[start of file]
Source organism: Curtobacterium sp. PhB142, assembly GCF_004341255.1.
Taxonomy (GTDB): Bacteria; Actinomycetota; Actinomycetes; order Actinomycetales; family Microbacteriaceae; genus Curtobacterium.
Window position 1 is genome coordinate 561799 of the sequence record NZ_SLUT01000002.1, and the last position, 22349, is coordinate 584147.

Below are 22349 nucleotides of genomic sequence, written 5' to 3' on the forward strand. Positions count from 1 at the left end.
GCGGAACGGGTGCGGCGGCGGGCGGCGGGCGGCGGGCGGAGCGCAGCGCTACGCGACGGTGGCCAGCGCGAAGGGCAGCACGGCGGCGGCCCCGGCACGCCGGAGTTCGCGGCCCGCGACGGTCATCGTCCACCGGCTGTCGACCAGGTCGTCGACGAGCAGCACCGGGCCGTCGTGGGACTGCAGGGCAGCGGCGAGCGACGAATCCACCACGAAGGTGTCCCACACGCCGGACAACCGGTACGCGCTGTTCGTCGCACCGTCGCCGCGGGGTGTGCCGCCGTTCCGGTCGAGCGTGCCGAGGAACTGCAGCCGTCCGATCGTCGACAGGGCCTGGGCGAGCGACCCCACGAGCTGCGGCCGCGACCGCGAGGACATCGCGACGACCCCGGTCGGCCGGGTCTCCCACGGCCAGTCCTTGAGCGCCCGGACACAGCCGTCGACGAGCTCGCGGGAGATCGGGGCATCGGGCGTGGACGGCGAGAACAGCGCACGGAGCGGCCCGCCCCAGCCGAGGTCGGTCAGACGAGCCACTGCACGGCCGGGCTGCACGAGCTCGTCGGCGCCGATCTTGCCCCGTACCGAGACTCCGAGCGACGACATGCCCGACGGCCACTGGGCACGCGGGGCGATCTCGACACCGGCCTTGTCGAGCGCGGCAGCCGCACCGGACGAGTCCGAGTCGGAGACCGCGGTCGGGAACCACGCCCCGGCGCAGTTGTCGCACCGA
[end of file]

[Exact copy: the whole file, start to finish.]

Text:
Source organism: Curtobacterium sp. PhB142, assembly GCF_004341255.1.
Taxonomy (GTDB): Bacteria; Actinomycetota; Actinomycetes; order Actinomycetales; family Microbacteriaceae; genus Curtobacterium.
Window position 1 is genome coordinate 561799 of the sequence record NZ_SLUT01000002.1, and the last position, 22349, is coordinate 584147.

Below are 22349 nucleotides of genomic sequence, written 5' to 3' on the forward strand. Positions count from 1 at the left end.
GCGGAACGGGTGCGGCGGCGGGCGGCGGGCGGCGGGCGGAGCGCAGCGCTACGCGACGGTGGCCAGCGCGAAGGGCAGCACGGCGGCGGCCCCGGCACGCCGGAGTTCGCGGCCCGCGACGGTCATCGTCCACCGGCTGTCGACCAGGTCGTCGACGAGCAGCACCGGGCCGTCGTGGGACTGCAGGGCAGCGGCGAGCGACGAATCCACCACGAAGGTGTCCCACACGCCGGACAACCGGTACGCGCTGTTCGTCGCACCGTCGCCGCGGGGTGTGCCGCCGTTCCGGTCGAGCGTGCCGAGGAACTGCAGCCGTCCGATCGTCGACAGGGCCTGGGCGAGCGACCCCACGAGCTGCGGCCGCGACCGCGAGGACATCGCGACGACCCCGGTCGGCCGGGTCTCCCACGGCCAGTCCTTGAGCGCCCGGACACAGCCGTCGACGAGCTCGCGGGAGATCGGGGCATCGGGCGTGGACGGCGAGAACAGCGCACGGAGCGGCCCGCCCCAGCCGAGGTCGGTCAGACGAGCCACTGCACGGCCGGGCTGCACGAGCTCGTCGGCGCCGATCTTGCCCCGTACCGAGACTCCGAGCGACGACATGCCCGACGGCCACTGGGCACGCGGGGCGATCTCGACACCGGCCTTGTCGAGCGCGGCAGCCGCACCGGACGAGTCCGAGTCGGAGACCGCGGTCGGGAACCACGCCCCGGCGCAGTTGTCGCACCGA